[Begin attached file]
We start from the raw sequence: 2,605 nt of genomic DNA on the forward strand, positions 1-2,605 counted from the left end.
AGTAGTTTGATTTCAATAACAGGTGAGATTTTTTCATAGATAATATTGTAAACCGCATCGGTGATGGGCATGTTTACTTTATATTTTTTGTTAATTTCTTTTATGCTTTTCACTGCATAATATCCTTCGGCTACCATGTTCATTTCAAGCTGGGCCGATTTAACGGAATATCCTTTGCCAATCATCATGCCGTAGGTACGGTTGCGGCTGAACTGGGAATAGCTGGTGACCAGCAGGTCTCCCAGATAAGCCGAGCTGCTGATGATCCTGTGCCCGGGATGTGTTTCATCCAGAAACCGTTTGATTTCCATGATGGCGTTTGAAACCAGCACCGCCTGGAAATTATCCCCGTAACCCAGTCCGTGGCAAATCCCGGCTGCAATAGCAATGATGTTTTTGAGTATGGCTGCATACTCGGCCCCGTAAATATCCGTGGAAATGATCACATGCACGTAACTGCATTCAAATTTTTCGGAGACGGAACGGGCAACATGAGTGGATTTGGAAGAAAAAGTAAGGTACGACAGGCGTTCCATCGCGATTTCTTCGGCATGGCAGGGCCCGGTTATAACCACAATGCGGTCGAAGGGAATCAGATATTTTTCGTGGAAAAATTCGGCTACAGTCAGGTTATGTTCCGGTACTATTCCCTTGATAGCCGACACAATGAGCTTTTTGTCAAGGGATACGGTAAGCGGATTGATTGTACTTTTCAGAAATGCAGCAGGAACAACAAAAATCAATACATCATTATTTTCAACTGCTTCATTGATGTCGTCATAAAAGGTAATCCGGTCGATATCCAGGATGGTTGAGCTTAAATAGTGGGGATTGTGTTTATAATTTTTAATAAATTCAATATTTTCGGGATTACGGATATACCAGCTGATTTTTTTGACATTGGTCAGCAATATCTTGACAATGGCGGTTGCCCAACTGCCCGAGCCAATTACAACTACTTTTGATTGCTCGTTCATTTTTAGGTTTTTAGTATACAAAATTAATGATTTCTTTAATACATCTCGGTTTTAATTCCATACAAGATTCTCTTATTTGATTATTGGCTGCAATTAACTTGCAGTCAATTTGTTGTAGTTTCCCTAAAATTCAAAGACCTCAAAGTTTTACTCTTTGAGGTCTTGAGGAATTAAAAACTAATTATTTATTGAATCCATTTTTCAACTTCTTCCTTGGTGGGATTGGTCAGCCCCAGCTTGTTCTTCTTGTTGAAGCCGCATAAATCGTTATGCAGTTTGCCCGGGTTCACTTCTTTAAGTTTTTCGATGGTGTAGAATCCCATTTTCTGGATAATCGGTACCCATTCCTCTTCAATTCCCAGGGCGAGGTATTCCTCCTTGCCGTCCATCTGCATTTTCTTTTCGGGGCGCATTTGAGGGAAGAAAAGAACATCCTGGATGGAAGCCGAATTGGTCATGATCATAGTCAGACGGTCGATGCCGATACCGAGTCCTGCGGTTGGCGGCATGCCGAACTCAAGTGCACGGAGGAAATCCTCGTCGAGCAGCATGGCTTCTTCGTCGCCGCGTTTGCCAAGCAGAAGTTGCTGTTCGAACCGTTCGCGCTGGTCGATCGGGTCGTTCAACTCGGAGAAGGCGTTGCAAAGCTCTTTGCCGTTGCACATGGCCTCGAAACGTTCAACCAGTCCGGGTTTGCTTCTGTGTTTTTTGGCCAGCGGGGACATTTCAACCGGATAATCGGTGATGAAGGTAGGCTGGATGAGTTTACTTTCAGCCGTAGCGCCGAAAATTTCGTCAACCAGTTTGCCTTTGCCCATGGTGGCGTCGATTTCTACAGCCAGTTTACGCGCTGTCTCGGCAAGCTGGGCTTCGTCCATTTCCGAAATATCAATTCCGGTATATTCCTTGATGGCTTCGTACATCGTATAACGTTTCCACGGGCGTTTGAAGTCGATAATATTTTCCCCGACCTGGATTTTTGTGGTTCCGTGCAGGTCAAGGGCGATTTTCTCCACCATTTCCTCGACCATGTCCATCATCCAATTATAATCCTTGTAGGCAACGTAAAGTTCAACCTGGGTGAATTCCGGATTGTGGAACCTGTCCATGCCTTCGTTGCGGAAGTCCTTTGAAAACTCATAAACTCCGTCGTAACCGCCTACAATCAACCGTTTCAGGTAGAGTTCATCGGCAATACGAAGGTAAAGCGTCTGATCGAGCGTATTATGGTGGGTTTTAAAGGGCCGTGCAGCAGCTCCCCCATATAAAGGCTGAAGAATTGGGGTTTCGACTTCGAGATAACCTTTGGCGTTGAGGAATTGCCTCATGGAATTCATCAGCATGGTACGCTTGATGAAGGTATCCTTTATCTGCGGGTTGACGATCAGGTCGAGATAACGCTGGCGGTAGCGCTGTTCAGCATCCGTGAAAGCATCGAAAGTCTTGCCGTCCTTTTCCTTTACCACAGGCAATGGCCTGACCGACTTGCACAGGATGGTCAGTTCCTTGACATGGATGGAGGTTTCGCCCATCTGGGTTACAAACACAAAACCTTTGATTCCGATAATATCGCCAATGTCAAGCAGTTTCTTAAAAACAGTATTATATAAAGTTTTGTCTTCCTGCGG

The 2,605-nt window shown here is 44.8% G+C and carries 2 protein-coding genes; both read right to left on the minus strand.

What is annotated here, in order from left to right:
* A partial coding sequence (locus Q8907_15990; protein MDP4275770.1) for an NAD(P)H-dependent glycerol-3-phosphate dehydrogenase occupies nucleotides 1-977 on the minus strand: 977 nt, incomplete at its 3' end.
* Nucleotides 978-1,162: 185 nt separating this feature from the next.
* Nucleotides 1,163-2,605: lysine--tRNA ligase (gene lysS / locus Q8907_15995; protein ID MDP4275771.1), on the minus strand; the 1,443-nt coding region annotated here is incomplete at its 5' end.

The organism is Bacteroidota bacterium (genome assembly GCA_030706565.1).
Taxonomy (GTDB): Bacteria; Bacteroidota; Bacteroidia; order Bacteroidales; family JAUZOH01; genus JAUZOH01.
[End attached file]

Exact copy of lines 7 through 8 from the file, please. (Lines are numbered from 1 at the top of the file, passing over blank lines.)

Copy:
* Nucleotides 1,163-2,605: lysine--tRNA ligase (gene lysS / locus Q8907_15995; protein ID MDP4275771.1), on the minus strand; the 1,443-nt coding region annotated here is incomplete at its 5' end.

The organism is Bacteroidota bacterium (genome assembly GCA_030706565.1).